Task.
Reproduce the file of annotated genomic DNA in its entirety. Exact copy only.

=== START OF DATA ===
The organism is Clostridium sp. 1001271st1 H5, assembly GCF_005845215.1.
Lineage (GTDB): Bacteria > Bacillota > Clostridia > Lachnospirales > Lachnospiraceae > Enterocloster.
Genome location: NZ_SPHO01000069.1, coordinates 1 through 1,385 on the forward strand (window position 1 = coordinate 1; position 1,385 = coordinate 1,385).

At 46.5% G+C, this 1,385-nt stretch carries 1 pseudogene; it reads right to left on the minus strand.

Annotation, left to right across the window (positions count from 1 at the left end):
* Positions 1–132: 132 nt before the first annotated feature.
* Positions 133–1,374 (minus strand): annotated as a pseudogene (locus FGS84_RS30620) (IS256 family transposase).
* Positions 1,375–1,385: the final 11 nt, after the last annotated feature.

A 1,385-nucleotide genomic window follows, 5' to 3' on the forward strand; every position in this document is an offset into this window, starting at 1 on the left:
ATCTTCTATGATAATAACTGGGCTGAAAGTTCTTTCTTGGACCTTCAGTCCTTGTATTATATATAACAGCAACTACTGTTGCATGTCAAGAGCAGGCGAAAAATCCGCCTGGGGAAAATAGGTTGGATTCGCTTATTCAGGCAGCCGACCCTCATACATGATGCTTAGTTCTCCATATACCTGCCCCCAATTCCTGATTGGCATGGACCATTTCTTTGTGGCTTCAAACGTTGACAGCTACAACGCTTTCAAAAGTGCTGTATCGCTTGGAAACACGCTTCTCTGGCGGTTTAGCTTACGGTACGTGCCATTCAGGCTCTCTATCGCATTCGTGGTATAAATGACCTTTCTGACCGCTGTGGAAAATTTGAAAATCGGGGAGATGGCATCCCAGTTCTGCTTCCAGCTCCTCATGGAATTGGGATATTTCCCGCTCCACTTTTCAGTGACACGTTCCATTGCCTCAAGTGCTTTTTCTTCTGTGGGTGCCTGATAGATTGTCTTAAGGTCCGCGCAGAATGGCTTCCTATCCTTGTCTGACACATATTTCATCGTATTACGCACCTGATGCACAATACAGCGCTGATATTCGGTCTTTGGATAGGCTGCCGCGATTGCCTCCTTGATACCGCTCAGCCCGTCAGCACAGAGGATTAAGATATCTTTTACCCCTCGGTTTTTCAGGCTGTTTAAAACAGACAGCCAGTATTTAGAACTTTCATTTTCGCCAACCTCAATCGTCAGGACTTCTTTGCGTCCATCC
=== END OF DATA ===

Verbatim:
The organism is Clostridium sp. 1001271st1 H5, assembly GCF_005845215.1.
Lineage (GTDB): Bacteria > Bacillota > Clostridia > Lachnospirales > Lachnospiraceae > Enterocloster.
Genome location: NZ_SPHO01000069.1, coordinates 1 through 1,385 on the forward strand (window position 1 = coordinate 1; position 1,385 = coordinate 1,385).

At 46.5% G+C, this 1,385-nt stretch carries 1 pseudogene; it reads right to left on the minus strand.

Annotation, left to right across the window (positions count from 1 at the left end):
* Positions 1–132: 132 nt before the first annotated feature.
* Positions 133–1,374 (minus strand): annotated as a pseudogene (locus FGS84_RS30620) (IS256 family transposase).
* Positions 1,375–1,385: the final 11 nt, after the last annotated feature.

A 1,385-nucleotide genomic window follows, 5' to 3' on the forward strand; every position in this document is an offset into this window, starting at 1 on the left:
ATCTTCTATGATAATAACTGGGCTGAAAGTTCTTTCTTGGACCTTCAGTCCTTGTATTATATATAACAGCAACTACTGTTGCATGTCAAGAGCAGGCGAAAAATCCGCCTGGGGAAAATAGGTTGGATTCGCTTATTCAGGCAGCCGACCCTCATACATGATGCTTAGTTCTCCATATACCTGCCCCCAATTCCTGATTGGCATGGACCATTTCTTTGTGGCTTCAAACGTTGACAGCTACAACGCTTTCAAAAGTGCTGTATCGCTTGGAAACACGCTTCTCTGGCGGTTTAGCTTACGGTACGTGCCATTCAGGCTCTCTATCGCATTCGTGGTATAAATGACCTTTCTGACCGCTGTGGAAAATTTGAAAATCGGGGAGATGGCATCCCAGTTCTGCTTCCAGCTCCTCATGGAATTGGGATATTTCCCGCTCCACTTTTCAGTGACACGTTCCATTGCCTCAAGTGCTTTTTCTTCTGTGGGTGCCTGATAGATTGTCTTAAGGTCCGCGCAGAATGGCTTCCTATCCTTGTCTGACACATATTTCATCGTATTACGCACCTGATGCACAATACAGCGCTGATATTCGGTCTTTGGATAGGCTGCCGCGATTGCCTCCTTGATACCGCTCAGCCCGTCAGCACAGAGGATTAAGATATCTTTTACCCCTCGGTTTTTCAGGCTGTTTAAAACAGACAGCCAGTATTTAGAACTTTCATTTTCGCCAACCTCAATCGTCAGGACTTCTTTGCGTCCATCC